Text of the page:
Hidden San Diego is a series of articles about cool and unique things we don't generally know about San Diego. You would only come across them if you live in the neighborhood, and the old footbridges of Hillcrest and Banker's Hill give these neighborhoods a unique and special character. Learn how you can discover this part of Hidden San Diego.
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Of all the footbridges found in Banker's Hill, the Spruce Street bridge is by far the most unique and the best. Why? Because it's a suspension bridge - the kind of bridge that sways with the weight of those crossing it. Built in 1912 and designed by Edwin Capps, this special bridge which spans Kate Sessions Canyon is one of those secrets that you just have to share after discovering it.
The only bridge of its type in San Diego County, this 375-foot steel suspension bridge is almost inconspicuous as you walk west along Spruce Street just west of First Avenue. As you start crossing, you realize the bridge actually bounces, then sways as you continue walking. It's a little scary, and way cool. A real treasure.
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One of the few remaining trestle bridges in San Diego County, the Quince Street bridge was built in 1905. The 236-foot long bridge spans Maple Canyon and connects Fourth and Third avenues. Originally built for $805, the bridge suffered from dry rot and termites and was slated for demolition in the late 1980s.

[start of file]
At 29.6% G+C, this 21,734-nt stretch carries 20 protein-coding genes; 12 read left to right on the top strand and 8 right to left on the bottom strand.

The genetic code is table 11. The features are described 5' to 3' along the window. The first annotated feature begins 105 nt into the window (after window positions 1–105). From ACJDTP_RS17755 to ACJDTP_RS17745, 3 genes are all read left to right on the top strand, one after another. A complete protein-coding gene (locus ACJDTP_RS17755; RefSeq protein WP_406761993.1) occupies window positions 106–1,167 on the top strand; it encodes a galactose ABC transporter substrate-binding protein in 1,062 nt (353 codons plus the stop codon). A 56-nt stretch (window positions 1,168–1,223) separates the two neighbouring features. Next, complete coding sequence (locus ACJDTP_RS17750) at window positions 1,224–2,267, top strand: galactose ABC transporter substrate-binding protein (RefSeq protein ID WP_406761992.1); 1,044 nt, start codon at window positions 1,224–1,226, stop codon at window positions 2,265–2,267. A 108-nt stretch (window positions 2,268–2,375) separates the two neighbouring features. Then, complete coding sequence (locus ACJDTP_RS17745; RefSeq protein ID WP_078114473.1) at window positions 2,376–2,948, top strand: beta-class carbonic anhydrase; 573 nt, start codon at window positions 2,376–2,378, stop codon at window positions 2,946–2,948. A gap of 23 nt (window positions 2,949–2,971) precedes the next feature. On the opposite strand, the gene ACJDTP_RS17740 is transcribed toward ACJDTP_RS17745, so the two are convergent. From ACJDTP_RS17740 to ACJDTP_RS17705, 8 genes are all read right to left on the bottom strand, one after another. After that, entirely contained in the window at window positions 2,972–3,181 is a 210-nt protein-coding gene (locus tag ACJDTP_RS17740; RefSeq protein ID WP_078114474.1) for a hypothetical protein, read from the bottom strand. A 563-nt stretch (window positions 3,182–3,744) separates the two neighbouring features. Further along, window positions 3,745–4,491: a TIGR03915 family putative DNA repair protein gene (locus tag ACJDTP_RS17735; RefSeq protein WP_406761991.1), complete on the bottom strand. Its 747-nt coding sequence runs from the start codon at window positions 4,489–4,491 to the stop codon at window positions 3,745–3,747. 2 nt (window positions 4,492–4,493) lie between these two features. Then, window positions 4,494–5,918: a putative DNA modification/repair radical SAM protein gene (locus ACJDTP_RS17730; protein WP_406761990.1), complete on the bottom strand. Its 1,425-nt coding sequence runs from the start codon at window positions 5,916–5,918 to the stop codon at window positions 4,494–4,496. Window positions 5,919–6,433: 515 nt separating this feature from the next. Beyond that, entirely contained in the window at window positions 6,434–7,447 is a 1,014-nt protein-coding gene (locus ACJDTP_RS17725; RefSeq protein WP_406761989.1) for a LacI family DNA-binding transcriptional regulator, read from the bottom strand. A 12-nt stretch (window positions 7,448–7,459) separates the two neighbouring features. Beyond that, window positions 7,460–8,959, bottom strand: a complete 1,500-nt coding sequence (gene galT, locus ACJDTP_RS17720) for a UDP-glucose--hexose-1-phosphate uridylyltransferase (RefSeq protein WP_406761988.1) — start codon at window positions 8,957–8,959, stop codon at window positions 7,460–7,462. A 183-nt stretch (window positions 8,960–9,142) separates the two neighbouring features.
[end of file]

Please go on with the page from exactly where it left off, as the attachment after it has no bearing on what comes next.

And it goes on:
The bridge, which offers a great view of the canyon 60 feet below and the city skyline, was deemed a city landmark and was given a second. It re-opened in 1990 after a $250,000 renovation, still retaining 30% of its original wood. It's a classic wood trestle neighborhood landmark.
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Some of us remember when there was a huge Sears Roebucks store in Hillcrest for years. And just behind the store was a wood trestle footbridge behind the store that spanned busy Washington Street and connected Hillcrest and University Heights along Vermont Street on either side. Built in 1916, the original structure was destroyed in 1979 because of rotting timbers.
In 1995, a new, steel bridge was built and it incorporated public art with laser cut panels of pictographs and quotations. The Sears is long gone, and in its place is the popular Uptown residential and retail complex. Now a trek across the handsome bridge from University Heights takes you right to Trader Joe's.
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While most of the Hillcrest/Banker's Hill footbridges are hidden gems unbeknownst to most San Diegans, one of them is an especially hidden secret. The Upas Street footbridge isn't as readily known, even to residents in the immediate neighborhood around Balboa Park. But it is well worth seeking out.
Why? Because the bridge connects the meandering bridal trail that winds throughout the Park. The dirt trail is used by hikers, joggers, and riders along some of the most idyllic and scenic areas of the Park. Built in 1946, the bridge spans Cabrillo Canyon across State Route 163 connecting the trail near Upas Street on the Sixth Avenue west side of the Park. Note: it is advised to avoid crossing this bridge at night due to its isolation.